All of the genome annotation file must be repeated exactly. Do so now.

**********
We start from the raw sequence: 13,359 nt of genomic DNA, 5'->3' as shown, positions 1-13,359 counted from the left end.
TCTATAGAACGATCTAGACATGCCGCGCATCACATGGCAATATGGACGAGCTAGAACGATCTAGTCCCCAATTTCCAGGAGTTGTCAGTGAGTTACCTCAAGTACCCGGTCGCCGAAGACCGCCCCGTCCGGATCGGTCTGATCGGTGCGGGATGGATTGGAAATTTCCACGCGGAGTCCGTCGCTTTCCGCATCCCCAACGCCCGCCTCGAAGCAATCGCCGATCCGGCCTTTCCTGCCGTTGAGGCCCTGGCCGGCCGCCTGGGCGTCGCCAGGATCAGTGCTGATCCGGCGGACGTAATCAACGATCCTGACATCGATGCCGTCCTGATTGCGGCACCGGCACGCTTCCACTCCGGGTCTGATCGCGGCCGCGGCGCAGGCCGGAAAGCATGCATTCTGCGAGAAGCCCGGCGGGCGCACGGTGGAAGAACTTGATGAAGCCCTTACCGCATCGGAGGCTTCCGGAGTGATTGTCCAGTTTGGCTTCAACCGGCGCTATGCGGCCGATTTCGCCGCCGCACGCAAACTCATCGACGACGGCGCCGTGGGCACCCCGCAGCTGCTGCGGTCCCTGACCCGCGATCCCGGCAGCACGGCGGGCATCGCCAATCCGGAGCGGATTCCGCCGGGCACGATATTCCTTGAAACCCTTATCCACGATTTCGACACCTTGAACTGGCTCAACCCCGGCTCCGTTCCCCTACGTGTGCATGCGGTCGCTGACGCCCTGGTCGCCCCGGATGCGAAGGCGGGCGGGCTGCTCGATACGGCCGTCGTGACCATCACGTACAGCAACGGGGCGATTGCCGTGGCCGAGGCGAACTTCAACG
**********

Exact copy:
We start from the raw sequence: 13,359 nt of genomic DNA, 5'->3' as shown, positions 1-13,359 counted from the left end.
TCTATAGAACGATCTAGACATGCCGCGCATCACATGGCAATATGGACGAGCTAGAACGATCTAGTCCCCAATTTCCAGGAGTTGTCAGTGAGTTACCTCAAGTACCCGGTCGCCGAAGACCGCCCCGTCCGGATCGGTCTGATCGGTGCGGGATGGATTGGAAATTTCCACGCGGAGTCCGTCGCTTTCCGCATCCCCAACGCCCGCCTCGAAGCAATCGCCGATCCGGCCTTTCCTGCCGTTGAGGCCCTGGCCGGCCGCCTGGGCGTCGCCAGGATCAGTGCTGATCCGGCGGACGTAATCAACGATCCTGACATCGATGCCGTCCTGATTGCGGCACCGGCACGCTTCCACTCCGGGTCTGATCGCGGCCGCGGCGCAGGCCGGAAAGCATGCATTCTGCGAGAAGCCCGGCGGGCGCACGGTGGAAGAACTTGATGAAGCCCTTACCGCATCGGAGGCTTCCGGAGTGATTGTCCAGTTTGGCTTCAACCGGCGCTATGCGGCCGATTTCGCCGCCGCACGCAAACTCATCGACGACGGCGCCGTGGGCACCCCGCAGCTGCTGCGGTCCCTGACCCGCGATCCCGGCAGCACGGCGGGCATCGCCAATCCGGAGCGGATTCCGCCGGGCACGATATTCCTTGAAACCCTTATCCACGATTTCGACACCTTGAACTGGCTCAACCCCGGCTCCGTTCCCCTACGTGTGCATGCGGTCGCTGACGCCCTGGTCGCCCCGGATGCGAAGGCGGGCGGGCTGCTCGATACGGCCGTCGTGACCATCACGTACAGCAACGGGGCGATTGCCGTGGCCGAGGCGAACTTCAACG